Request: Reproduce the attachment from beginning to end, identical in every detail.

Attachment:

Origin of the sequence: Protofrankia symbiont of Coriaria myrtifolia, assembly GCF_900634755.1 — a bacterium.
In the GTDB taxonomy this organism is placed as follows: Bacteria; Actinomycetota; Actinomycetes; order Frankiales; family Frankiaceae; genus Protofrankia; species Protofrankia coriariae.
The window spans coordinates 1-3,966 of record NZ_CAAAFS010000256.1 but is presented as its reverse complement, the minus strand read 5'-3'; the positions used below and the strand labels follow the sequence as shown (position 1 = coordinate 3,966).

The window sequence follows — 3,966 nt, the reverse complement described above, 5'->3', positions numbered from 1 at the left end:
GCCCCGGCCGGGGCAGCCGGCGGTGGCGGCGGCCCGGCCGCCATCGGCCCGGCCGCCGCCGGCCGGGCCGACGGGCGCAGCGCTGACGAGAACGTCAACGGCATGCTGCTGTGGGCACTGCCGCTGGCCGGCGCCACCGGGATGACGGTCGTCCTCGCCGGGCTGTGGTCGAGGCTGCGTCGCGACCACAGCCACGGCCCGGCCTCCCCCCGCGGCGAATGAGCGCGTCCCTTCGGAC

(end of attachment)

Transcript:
Origin of the sequence: Protofrankia symbiont of Coriaria myrtifolia, assembly GCF_900634755.1 — a bacterium.
In the GTDB taxonomy this organism is placed as follows: Bacteria; Actinomycetota; Actinomycetes; order Frankiales; family Frankiaceae; genus Protofrankia; species Protofrankia coriariae.
The window spans coordinates 1-3,966 of record NZ_CAAAFS010000256.1 but is presented as its reverse complement, the minus strand read 5'-3'; the positions used below and the strand labels follow the sequence as shown (position 1 = coordinate 3,966).

The window sequence follows — 3,966 nt, the reverse complement described above, 5'->3', positions numbered from 1 at the left end:
GCCCCGGCCGGGGCAGCCGGCGGTGGCGGCGGCCCGGCCGCCATCGGCCCGGCCGCCGCCGGCCGGGCCGACGGGCGCAGCGCTGACGAGAACGTCAACGGCATGCTGCTGTGGGCACTGCCGCTGGCCGGCGCCACCGGGATGACGGTCGTCCTCGCCGGGCTGTGGTCGAGGCTGCGTCGCGACCACAGCCACGGCCCGGCCTCCCCCCGCGGCGAATGAGCGCGTCCCTTCGGAC